It’s funny how many disconnects there are in how we perceive ourselves, how others perceive us, and how we really are.
You basically have two types of people. One type is completely insecure and mortified about what other people think, too worried about taking action for fear of scorn, mockery, and rejection. Then you’ve got the type who are completely clueless about what people think and don’t really care because in their minds they’ve got it all put together in every way even though they really don’t.
Sarah Dooley, the main character in the web series And Sarah, is the latter of the two.
Shot in the dorms and campus of New York’s Columbia University by fellow student Rachel Mersky, And Sarah is a kind of Office–style mokumentary in which the shaky cameras follow a new college student, faux documenting her life. Of course the camera work and other Office-inspired stylings aren’t the only things that will bring said NBC show to mind.
The show’s center of attention, played by Sarah Dooley (a singer/songwriter with sweet songs of teenage angst/nostalgia like And Sarah‘s closer ‘Wathcing Goonies at My House’) is dead on for a younger, female version of Steve Carell‘s Michael Scott. She does the bit masterfully, nailing the expressions, the vocal tones and nuances, the way she looks and talks at the camera, and how she acts and reacts to the people and situations around her.
Several people on And Sarah’s youtube comments section have bemoned this fact, saying she’s stealing a character that’s already been done. But Steve Carell is a tested and seasoned comedic proffesional. I say if Sarah, who is, for the moment, a virtual unknown and untested comedian can do the same act and actually pull it off, more power to her. They say imitation is the best form of flattery so Sarah Dooley must be flattering the Moses out of Steve Carell.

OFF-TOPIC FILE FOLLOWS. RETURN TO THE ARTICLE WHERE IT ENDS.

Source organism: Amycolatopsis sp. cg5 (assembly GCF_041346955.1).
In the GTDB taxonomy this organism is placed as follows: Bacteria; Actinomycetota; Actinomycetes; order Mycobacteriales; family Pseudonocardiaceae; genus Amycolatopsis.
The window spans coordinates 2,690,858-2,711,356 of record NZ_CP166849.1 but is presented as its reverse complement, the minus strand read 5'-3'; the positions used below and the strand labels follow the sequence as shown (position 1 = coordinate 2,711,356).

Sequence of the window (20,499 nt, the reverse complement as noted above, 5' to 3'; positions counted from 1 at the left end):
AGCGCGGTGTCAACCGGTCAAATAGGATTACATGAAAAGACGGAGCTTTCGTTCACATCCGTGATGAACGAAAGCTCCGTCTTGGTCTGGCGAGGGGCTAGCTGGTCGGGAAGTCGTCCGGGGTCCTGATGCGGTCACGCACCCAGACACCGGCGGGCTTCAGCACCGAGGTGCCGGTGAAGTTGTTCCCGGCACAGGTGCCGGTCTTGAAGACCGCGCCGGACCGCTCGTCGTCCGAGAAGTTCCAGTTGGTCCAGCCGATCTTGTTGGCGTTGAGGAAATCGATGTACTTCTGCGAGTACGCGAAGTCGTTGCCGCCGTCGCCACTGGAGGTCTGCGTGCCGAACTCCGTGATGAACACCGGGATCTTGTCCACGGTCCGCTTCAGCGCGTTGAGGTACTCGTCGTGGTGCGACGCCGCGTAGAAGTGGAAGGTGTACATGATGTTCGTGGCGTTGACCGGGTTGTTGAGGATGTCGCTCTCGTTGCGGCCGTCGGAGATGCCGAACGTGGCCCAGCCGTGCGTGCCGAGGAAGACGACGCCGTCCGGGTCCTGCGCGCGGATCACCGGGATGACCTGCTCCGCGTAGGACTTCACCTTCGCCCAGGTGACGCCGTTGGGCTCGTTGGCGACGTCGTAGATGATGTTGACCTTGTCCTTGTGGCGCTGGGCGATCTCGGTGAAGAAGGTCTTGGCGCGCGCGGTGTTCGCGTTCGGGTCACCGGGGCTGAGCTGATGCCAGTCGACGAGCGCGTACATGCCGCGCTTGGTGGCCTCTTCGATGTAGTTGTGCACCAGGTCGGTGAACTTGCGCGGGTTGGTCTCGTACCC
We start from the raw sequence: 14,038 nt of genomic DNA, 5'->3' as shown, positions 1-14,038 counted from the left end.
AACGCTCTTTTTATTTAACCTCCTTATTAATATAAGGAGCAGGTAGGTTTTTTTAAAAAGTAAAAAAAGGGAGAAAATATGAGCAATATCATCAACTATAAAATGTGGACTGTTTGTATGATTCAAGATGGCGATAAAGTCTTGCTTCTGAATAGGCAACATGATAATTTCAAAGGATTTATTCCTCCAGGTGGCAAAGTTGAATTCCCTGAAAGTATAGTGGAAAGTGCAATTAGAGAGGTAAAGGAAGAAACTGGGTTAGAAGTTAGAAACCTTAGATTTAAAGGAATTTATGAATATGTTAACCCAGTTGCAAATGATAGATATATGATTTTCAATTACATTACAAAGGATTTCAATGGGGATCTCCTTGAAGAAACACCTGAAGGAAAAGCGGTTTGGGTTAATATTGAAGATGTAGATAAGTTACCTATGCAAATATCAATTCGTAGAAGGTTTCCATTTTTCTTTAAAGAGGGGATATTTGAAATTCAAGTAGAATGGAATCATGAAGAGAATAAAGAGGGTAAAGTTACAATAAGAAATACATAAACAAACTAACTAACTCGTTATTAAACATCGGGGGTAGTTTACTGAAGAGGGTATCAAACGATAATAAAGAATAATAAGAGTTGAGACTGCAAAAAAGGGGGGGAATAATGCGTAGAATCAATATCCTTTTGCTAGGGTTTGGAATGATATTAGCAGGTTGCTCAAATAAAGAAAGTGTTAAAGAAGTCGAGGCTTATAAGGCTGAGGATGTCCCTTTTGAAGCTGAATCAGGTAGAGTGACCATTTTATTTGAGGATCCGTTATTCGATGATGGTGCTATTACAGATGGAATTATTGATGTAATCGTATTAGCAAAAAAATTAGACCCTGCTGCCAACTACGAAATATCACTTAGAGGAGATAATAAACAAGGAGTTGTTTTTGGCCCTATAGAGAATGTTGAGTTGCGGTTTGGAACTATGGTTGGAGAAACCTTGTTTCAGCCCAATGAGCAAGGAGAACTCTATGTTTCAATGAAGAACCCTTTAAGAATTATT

Sarah’s cute, but not the type of lady who’s going to strut her stuff in front of Tyra. And yet she emanates this great aura of confidence that’s clearly seen on the show. She pulls everything off beautifully (except speaking from the point of view of her private parts but at least she tries).
Another thing I noticed in the comments sections on YouTube is how many viewers indicate how Sarah elicits an emotional response from them. As an entertainer, what more could you ask for in terms of gauging success with your audience? To me it speaks volumes (especially given the typical drivel of which YouTube comments are made).
Whether or not Sarah’s someday going to “make it” and pull in the big bucks, who knows? What can be said, however, is that she has an ability to make a connection with her audience, and that’s a big and instant success in its own right.
Check it out on YouTube.